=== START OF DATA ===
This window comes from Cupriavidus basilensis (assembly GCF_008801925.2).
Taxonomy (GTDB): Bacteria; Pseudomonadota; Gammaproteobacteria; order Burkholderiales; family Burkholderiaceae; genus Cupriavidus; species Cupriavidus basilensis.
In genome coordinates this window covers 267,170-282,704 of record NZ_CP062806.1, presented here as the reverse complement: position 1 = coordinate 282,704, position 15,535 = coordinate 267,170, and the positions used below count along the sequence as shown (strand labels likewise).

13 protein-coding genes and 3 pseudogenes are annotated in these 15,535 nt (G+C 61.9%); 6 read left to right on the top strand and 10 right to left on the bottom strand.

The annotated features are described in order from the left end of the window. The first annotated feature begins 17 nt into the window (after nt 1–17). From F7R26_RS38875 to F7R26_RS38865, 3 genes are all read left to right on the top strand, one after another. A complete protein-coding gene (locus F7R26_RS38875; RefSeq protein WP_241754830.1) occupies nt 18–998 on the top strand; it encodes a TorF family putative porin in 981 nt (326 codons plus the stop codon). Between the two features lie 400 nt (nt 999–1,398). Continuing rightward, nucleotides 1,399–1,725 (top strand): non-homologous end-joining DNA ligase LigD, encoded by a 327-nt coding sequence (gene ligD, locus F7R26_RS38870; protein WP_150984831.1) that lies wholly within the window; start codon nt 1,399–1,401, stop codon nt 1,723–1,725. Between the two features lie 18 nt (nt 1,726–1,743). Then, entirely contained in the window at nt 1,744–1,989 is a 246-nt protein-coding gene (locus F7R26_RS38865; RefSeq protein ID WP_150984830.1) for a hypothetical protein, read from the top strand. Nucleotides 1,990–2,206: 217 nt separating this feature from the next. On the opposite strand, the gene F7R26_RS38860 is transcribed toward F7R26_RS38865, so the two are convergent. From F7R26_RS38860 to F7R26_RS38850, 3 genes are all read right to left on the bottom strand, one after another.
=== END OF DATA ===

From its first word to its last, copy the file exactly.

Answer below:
This window comes from Cupriavidus basilensis (assembly GCF_008801925.2).
Taxonomy (GTDB): Bacteria; Pseudomonadota; Gammaproteobacteria; order Burkholderiales; family Burkholderiaceae; genus Cupriavidus; species Cupriavidus basilensis.
In genome coordinates this window covers 267,170-282,704 of record NZ_CP062806.1, presented here as the reverse complement: position 1 = coordinate 282,704, position 15,535 = coordinate 267,170, and the positions used below count along the sequence as shown (strand labels likewise).

13 protein-coding genes and 3 pseudogenes are annotated in these 15,535 nt (G+C 61.9%); 6 read left to right on the top strand and 10 right to left on the bottom strand.

The annotated features are described in order from the left end of the window. The first annotated feature begins 17 nt into the window (after nt 1–17). From F7R26_RS38875 to F7R26_RS38865, 3 genes are all read left to right on the top strand, one after another. A complete protein-coding gene (locus F7R26_RS38875; RefSeq protein WP_241754830.1) occupies nt 18–998 on the top strand; it encodes a TorF family putative porin in 981 nt (326 codons plus the stop codon). Between the two features lie 400 nt (nt 999–1,398). Continuing rightward, nucleotides 1,399–1,725 (top strand): non-homologous end-joining DNA ligase LigD, encoded by a 327-nt coding sequence (gene ligD, locus F7R26_RS38870; protein WP_150984831.1) that lies wholly within the window; start codon nt 1,399–1,401, stop codon nt 1,723–1,725. Between the two features lie 18 nt (nt 1,726–1,743). Then, entirely contained in the window at nt 1,744–1,989 is a 246-nt protein-coding gene (locus F7R26_RS38865; RefSeq protein ID WP_150984830.1) for a hypothetical protein, read from the top strand. Nucleotides 1,990–2,206: 217 nt separating this feature from the next. On the opposite strand, the gene F7R26_RS38860 is transcribed toward F7R26_RS38865, so the two are convergent. From F7R26_RS38860 to F7R26_RS38850, 3 genes are all read right to left on the bottom strand, one after another.